HCS/490 Health Consumer Trends and Marketing
January 21, 2013
Demographics of HIV/AIDS in the United States of America
“Every 9.5 minutes someone in the United States is infected with Human Immunodeficiency Virus (HIV).” According to the Center for Disease Control (CDC), there are approximately 1.5 million people living with HIV, and one out of five is not aware they are infected (CDC, 2011). The first documented case of HIV was from a blood sample retrieved in 1959 from an individual residing in the Democratic Republic of the Congo. There is no information on how this individual became infected or how it was believed to have arrived in the United States in 1969. There are a number of stories on how this life-threatening disease came about and how it made it to the United States. There is also a story of hunters eating a contaminated chimpanzee in the western part of Africa. Recent studies show HIV may have traveled from monkeys to humans as far back as the late 1800s.
In 1981 the CDC received reports of a rare cancer among the gay men in New York and California, called Kaposi’s sarcoma. Doctors began treating and caring for these young gay men for the cancer. Kaposi’s sarcoma is a cancer found in the Mediterranean heritage among elderly men with weakened immune systems. Gay and bisexual men of all races are ranked highest affected by HIV. A total of 270 cases of severe immune deficiency among gay men were reported in the closing of 1981 and 121 have died. In June, the CDC created the Task Force on Kaposi’s sarcoma and Opportunistic Infections (KSOI) to recognize the risk factors and to develop awareness for coast-to-coast observation. This marked the beginning of HIV. It is understood that HIV can go undetected for a long time within the body’s cells. During this time it is attacking the CD4 cells (needed for the body to fight infections and diseases) by using them to duplicate itself and destroying the cells. Once HIV has destroyed numerous CD4 cells, and the body can no longer fight off infections and diseases, it can lead to Acquired Immuno Deficiency Syndrome (AIDS). The first cases of HIV were later acknowledged and referred to as AIDS in 1982. In January 1982, San Francisco established the first American AIDS clinic, and the Gay Men’s Health Crisis, was founded in New York City and is first community-based AIDS service provider in the United States. Currently there are 31 Food and Drug Administration (FDA) approved anti-retroviral (ARV) medications to treatment and help manage HIV. Individuals can live longer lives with the use of highly active antiretroviral therapy. With the widespread use of this drug, the epidemiology of the disease has shifted. People living with HIV/AIDS, 50 years and older have risen in numbers over the past years. This change has put a new focus on the importance of primary care in the diseases management. In the United States, these numbers have increased from 65,445 in 2001 to 115,871 in 2005 (Valenti, 2008). A decrease in mortality rates within the HIV/AIDS population and the causes of death are also changes in HIV/AIDS epidemiology. Although there is no cure for HIV/AIDS there are numerous medications and treatments, which are relieving individuals of the painful symptoms and helping to slow the disease’s progress down. The HIV/AIDS rate in the United States is constantly rising, which is causing the need for more health care resources such as clinics, hospitals, and centers focusing on the disease.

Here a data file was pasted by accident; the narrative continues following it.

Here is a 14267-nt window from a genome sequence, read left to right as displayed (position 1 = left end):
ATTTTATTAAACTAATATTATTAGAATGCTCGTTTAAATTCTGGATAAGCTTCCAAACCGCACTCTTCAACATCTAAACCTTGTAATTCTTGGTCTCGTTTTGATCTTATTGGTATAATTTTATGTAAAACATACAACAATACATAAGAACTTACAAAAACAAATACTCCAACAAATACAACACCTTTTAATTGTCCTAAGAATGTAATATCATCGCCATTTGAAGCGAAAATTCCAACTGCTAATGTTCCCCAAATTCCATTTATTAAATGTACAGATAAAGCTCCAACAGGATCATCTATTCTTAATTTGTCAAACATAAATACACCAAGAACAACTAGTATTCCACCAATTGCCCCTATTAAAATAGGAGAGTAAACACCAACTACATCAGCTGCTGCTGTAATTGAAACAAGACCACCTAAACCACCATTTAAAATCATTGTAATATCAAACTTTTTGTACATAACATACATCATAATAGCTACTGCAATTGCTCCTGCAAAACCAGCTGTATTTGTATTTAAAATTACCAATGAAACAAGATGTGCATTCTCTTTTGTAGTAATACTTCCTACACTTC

On July 13, 2010 the National HIV/AIDS Strategy (NHAS) was released by President Obama. The purpose of NHAS is to refocus efforts and deliver better results. The United States needs increased public attention to the HIV/AIDS epidemic. Possessing the knowledge and necessary tools to slow the spread of HIV has improved the health of those living with HIV. The public’s actions in...